Whether moving raw products from one point to another in a speedy, safe way or handling battered-and-breaded products through secondary-processing points, belting and conveyors can be a sticking point for meat and poultry plant operators, sometimes literally.
The nature of both fresh and battered/breaded products poses distinct challenges for processors, in ensuring food safety and product integrity through the production chain.
Sanitation, for example, is top of mind among processors and among manufacturers who supply belting and conveyor systems for various applications in the protein industry. “Many things are tying into standards for safety,” reports Ed Elam, industry key account manager for Suwanee, Ga.-based belting manufacturer Habasit America.
Agrees Dana Summerour, corporate accounts manager for Harahan, La.-based Intralox LLC USA: “On the front end, processors are looking for advances with regard to food safety and sanitation.” To meet those demands, she says, Intralox focuses on improvements related to food safety, including continual innovations in its modular plastic belt offerings and its homogeneous thermoplastic flat belts with a 100 percent closed surface.
There are a variety of ways to enhance safety and sanitation. According to Elam, processors have become increasingly interested in color-coded belts, which can help manage traceability and visually identify foreign objects. “There has been a push in colors, like blue, because most foods are not blue. We’re also seeing larger companies requesting their own colors. They know if there is a foreign component, they can say, ‘That’s not our product, because we don’t use that color belt,’” he points out.
In addition to color coding, Habasit has addressed the need for improved food safety by offering belts with an antimicrobial additive, approved for direct food contact.
Meanwhile, to prevent contaminants, the company also is working on its second generation of X-ray detectable conveyor and processing belts. Summerour, for her part, reports rising interest in Intralox’s X-ray detectable acetal products.
Elam has seen similar demand among manufacturers. “Processors seem to be doing more with X-ray detectable products because there are other contaminants in addition to metal. So, they have added that extra hurdle for safety,” he says.
Sanitary design ties into the all-important speed factor, as well. At Londonderry, NH-based Wire Belt Company of America, sanitary design has become a focus for both safety and operational purposes. “If a processor has to remove belts and components for cleaning and sanitation in COP tanks, it requires the line to be down longer than it would if the processor were using a CIP belt configuration,” remarks Rick Spiak, vice president of sales and marketing. “So while sanitation is critical and extremely important to food safety, it can be a potential impediment to productivity, throughput and overall equipment utilization.”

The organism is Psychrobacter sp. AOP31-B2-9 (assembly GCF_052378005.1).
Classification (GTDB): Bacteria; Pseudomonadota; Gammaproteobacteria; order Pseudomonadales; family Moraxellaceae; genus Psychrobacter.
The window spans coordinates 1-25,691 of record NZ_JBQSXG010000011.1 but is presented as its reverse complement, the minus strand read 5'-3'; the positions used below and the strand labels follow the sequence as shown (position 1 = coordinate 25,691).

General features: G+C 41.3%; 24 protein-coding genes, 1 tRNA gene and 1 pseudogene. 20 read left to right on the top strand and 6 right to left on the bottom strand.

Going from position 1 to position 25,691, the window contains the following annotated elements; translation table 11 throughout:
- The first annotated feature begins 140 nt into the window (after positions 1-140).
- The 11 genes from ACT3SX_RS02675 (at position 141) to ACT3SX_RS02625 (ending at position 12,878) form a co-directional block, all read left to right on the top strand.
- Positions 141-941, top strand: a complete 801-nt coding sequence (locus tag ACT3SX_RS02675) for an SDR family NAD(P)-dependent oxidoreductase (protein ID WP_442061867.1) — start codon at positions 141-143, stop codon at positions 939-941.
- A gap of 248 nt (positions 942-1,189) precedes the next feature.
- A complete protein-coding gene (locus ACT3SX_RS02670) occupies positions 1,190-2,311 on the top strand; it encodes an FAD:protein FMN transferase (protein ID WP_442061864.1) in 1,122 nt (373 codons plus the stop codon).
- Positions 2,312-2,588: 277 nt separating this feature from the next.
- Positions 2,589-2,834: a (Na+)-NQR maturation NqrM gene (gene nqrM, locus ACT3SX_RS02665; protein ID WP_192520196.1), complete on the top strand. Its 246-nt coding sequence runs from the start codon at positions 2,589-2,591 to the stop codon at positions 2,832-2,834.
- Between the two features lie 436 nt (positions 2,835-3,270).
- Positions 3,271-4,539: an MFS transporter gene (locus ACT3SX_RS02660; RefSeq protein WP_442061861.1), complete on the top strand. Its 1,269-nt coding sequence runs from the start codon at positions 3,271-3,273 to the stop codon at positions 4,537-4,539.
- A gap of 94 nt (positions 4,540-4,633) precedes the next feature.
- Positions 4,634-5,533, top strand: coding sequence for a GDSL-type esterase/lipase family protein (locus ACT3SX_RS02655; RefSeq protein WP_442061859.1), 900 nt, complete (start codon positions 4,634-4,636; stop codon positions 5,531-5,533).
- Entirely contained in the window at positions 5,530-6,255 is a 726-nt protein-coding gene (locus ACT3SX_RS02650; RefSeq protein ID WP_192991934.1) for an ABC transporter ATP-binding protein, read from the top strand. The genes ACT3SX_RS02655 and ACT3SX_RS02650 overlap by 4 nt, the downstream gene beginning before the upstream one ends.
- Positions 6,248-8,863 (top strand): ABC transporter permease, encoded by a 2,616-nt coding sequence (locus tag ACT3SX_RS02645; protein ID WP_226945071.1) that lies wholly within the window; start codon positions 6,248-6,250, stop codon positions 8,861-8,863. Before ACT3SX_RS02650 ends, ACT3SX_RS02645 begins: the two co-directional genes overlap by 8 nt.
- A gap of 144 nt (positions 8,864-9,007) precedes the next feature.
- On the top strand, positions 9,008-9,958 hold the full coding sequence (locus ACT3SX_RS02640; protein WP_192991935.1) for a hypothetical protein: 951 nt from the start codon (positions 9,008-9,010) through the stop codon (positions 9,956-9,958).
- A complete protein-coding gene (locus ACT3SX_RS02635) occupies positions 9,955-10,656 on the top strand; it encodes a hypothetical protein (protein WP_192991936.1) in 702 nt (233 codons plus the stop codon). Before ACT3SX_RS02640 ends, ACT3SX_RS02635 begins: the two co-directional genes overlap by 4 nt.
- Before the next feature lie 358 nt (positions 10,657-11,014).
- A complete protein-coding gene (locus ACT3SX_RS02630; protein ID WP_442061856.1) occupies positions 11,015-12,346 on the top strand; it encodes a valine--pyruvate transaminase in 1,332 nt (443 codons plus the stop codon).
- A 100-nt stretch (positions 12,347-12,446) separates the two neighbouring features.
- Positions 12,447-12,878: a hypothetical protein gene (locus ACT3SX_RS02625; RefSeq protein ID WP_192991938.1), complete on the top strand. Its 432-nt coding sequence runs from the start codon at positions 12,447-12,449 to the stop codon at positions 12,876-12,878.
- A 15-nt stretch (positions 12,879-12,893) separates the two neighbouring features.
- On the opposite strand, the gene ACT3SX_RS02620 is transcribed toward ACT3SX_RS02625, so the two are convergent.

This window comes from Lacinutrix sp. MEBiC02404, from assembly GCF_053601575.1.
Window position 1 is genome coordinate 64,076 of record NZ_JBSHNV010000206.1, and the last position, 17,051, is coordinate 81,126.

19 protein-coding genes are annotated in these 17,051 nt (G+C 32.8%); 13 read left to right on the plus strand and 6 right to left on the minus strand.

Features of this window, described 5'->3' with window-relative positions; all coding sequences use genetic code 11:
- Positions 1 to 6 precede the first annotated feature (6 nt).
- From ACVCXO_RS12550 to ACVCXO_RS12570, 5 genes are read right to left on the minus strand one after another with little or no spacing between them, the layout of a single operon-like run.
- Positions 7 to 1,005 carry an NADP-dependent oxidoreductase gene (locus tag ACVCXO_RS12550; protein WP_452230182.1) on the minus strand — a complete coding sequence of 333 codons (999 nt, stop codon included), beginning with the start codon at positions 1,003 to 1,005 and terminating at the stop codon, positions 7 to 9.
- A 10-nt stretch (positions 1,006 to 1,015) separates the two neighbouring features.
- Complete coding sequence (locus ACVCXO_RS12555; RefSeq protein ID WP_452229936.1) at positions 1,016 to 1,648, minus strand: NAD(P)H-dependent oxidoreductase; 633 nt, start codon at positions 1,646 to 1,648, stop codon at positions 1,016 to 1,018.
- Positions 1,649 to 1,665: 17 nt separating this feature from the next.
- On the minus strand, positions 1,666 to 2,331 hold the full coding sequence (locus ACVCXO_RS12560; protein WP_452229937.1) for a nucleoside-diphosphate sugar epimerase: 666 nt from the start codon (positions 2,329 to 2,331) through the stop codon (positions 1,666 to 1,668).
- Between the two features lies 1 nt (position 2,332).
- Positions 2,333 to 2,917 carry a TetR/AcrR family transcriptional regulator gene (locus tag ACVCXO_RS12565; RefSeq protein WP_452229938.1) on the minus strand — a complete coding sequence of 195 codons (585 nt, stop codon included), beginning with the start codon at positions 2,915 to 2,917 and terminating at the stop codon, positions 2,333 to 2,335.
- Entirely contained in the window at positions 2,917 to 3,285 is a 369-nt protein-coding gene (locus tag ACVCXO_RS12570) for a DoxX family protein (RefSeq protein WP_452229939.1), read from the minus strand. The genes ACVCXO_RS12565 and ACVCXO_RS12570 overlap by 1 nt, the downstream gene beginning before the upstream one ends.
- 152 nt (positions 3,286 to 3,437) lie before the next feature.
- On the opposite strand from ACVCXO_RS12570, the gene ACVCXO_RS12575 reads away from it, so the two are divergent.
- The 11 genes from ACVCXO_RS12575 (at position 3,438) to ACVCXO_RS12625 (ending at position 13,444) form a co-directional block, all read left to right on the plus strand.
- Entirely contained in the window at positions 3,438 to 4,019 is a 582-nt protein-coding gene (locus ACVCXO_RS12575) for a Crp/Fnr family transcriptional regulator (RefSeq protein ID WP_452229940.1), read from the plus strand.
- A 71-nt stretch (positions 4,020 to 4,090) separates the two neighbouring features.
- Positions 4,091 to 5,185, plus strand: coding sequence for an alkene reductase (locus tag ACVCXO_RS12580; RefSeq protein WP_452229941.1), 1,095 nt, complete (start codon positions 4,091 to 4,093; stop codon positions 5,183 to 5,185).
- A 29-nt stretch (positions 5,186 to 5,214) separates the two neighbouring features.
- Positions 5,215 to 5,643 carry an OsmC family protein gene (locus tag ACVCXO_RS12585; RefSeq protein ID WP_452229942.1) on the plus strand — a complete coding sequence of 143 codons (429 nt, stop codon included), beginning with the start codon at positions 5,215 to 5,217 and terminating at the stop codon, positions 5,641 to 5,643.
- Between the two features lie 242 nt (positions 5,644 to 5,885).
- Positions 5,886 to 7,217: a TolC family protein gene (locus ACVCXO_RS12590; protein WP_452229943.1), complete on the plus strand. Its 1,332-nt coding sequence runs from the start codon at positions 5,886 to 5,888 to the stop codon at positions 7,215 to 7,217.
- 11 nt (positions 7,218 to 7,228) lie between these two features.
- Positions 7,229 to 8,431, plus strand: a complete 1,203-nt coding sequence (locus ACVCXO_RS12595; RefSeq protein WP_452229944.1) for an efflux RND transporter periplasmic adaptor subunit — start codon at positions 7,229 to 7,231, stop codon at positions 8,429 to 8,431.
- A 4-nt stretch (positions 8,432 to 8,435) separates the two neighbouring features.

As Spiak notes, a processor can save time by cleaning and sanitizing belts right on the processing line and get back up and running within a shorter time frame.
Elam echoes the point that sanitary design reflects concurrent demand for safety and efficiency. Accordingly, Habasit has updated its flat-top modular conveyor belt so the design features fewer hinge links and a new oblong hole for easier, faster cleaning. “Also, processors like the open frame design, with accessibility to the belt, making sure it can be easily taken off or lifted up,” he adds.
Likewise, Winchester, Va.-based Ashworth Bros., recently added a new 360-degree button-less weld, free from surface imperfections and crevices, to its popular Omni-Pro belt line for spiral systems. “It improves hygienic characteristics by eliminating the possibility of microbial entrapment. Previous belt grids utilize the traditional bridge weld design, which can trap food debris, making the belt difficult and more time consuming to clean,” explains commercial support manager Kenneth King. In addition, Ashworth offers a metal/plastic hybrid conveyor belt, the industry’s only spiral belt to be NSF certified and USDA Accepted.